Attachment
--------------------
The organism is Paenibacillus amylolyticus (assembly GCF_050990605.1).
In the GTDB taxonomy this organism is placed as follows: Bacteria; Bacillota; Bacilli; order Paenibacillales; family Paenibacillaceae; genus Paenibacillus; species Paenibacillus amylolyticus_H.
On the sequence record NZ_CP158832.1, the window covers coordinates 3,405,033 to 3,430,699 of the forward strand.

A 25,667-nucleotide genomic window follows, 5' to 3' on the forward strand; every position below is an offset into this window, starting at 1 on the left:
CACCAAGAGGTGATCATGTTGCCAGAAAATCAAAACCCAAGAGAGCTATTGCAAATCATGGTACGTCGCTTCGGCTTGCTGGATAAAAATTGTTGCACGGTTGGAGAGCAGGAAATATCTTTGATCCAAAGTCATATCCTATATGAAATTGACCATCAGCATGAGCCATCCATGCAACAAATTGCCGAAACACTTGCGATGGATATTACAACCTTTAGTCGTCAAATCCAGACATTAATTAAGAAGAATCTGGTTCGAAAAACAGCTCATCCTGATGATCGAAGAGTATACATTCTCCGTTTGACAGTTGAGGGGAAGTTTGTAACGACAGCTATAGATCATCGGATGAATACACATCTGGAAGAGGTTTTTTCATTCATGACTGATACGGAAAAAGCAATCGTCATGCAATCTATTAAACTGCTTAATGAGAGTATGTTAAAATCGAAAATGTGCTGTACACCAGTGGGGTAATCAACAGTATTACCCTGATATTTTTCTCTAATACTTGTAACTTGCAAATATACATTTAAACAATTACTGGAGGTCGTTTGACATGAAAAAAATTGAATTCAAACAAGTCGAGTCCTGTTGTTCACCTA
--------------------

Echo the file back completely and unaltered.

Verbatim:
The organism is Paenibacillus amylolyticus (assembly GCF_050990605.1).
In the GTDB taxonomy this organism is placed as follows: Bacteria; Bacillota; Bacilli; order Paenibacillales; family Paenibacillaceae; genus Paenibacillus; species Paenibacillus amylolyticus_H.
On the sequence record NZ_CP158832.1, the window covers coordinates 3,405,033 to 3,430,699 of the forward strand.

A 25,667-nucleotide genomic window follows, 5' to 3' on the forward strand; every position below is an offset into this window, starting at 1 on the left:
CACCAAGAGGTGATCATGTTGCCAGAAAATCAAAACCCAAGAGAGCTATTGCAAATCATGGTACGTCGCTTCGGCTTGCTGGATAAAAATTGTTGCACGGTTGGAGAGCAGGAAATATCTTTGATCCAAAGTCATATCCTATATGAAATTGACCATCAGCATGAGCCATCCATGCAACAAATTGCCGAAACACTTGCGATGGATATTACAACCTTTAGTCGTCAAATCCAGACATTAATTAAGAAGAATCTGGTTCGAAAAACAGCTCATCCTGATGATCGAAGAGTATACATTCTCCGTTTGACAGTTGAGGGGAAGTTTGTAACGACAGCTATAGATCATCGGATGAATACACATCTGGAAGAGGTTTTTTCATTCATGACTGATACGGAAAAAGCAATCGTCATGCAATCTATTAAACTGCTTAATGAGAGTATGTTAAAATCGAAAATGTGCTGTACACCAGTGGGGTAATCAACAGTATTACCCTGATATTTTTCTCTAATACTTGTAACTTGCAAATATACATTTAAACAATTACTGGAGGTCGTTTGACATGAAAAAAATTGAATTCAAACAAGTCGAGTCCTGTTGTTCACCTA